Last night, Boris Johnson was given the vaccine at St Thomas' Hospital in central London. After the jab, the Prime Minister commented, "I literally did not feel a thing. It was very good, very quick.”
He then proceeded to encourage the consumption of the vaccine by saying, "everybody, when you do get your notification to go for a jab, please go and get it, it is the best thing for you, best thing for your family and for everyone else."
According to the latest government figures, more than 26 million people have now had their first dose of a coronavirus vaccine in the UK so far.
The PM encouraging the consumption of the vaccine, uptake will likely increase as consumers become more confident in the effectiveness of the vaccine. This will allow the government to continue with its current roadmap with the next stage of the UK’s path out of lockdown taking place on the 29th of March.
The so-called ‘rule of six’ returns with the end of the government’s stay at home’ mandate which allows for further activities to take place, such as, outdoor sports facilities reopening. If vaccine uptake is maintained, the UK will be on track for Stage 2 of the government roadmap.
Stage 2, which will begin no earlier than April 12th, involves a largely popular move to reopen beer gardens and the reopening of all non-essential shops in the UK making way for a surge in consumer spending.
This will lead to a large increase in aggregate demand in the UK economy as consumption increases leading to a large increase in real GDP following a tough year shown by the UK economy shrinking by 10% during 2020.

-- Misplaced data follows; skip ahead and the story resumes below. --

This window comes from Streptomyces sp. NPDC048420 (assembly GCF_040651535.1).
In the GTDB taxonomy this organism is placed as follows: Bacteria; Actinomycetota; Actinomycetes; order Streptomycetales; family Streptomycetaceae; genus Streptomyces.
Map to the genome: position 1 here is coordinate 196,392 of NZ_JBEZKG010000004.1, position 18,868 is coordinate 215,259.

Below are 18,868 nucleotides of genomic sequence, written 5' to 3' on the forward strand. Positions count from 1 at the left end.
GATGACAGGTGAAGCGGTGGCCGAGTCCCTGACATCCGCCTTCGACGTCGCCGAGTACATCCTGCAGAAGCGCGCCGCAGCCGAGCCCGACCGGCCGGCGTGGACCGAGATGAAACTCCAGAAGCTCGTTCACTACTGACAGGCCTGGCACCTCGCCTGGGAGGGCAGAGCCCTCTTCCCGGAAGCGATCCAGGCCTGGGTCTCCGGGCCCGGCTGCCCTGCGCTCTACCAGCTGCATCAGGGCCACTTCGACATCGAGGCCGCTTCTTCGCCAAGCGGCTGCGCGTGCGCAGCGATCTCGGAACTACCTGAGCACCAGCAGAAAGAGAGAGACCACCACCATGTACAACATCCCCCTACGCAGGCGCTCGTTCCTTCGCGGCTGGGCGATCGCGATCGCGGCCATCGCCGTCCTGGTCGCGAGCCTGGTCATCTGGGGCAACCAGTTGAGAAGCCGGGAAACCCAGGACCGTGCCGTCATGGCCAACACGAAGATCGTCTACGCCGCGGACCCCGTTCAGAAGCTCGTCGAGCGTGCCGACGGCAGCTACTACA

This will lead to an increase in output in the UK economy as more goods and services are being produced. Hence, because labour is a derived demand, firms will begin to bring workers as they increase their factor inputs.
This will mitigate the cost associated with the Furlough scheme as more workers return to work. This will relieve the pressure caused by large government borrowing during COVID-19.
Hence, the government can move forward and begin to fix its current budget deficit by reducing government spending on Job Support schemes, which amounted to £3.9bn last month.
Additionally, due to increased consumption, the government will see an increase in revenue from VAT tax as more goods and services are being bought. This combined with corporation tax rates increasing from 19% to 25% over the next 5 years to alleviate public sector net debt, which is at £2.1tn.
However, the uptake of the vaccine may be threatened by the recent suspension of the use of the AstraZeneca vaccine. This is shown as Sweden joins Germany, France, and 15 other countries in suspending AstraZeneca's vaccine over possible side effects.
This follows dutch reports of six patients facing blood clotting and thrombocytopenia in adults under 50.
These claims may impact the confidence in the effectiveness of the AstraZeneca vaccine, threatening the UK rollout of the vaccine which may have dire consequences for the recovery of the UK economy which is dependent on the vaccine rollout to maintain the current roadmap.
Despite these claims, on Friday, WHO have reported no link between the vaccine and clots, urging countries to keep inoculating. These claims are backed by AstraZeneca and further supported by the recent EMA inquiry, which concluded the vaccine is "safe and effective."
Overall, the timely nature of the PM’s vaccine may counteract the negative publicity received from the European countries towards the effectiveness of the AstraZeneca vaccine, leading to a maintained intake of the vaccine allowing for the UK government to reach its roadmap targets.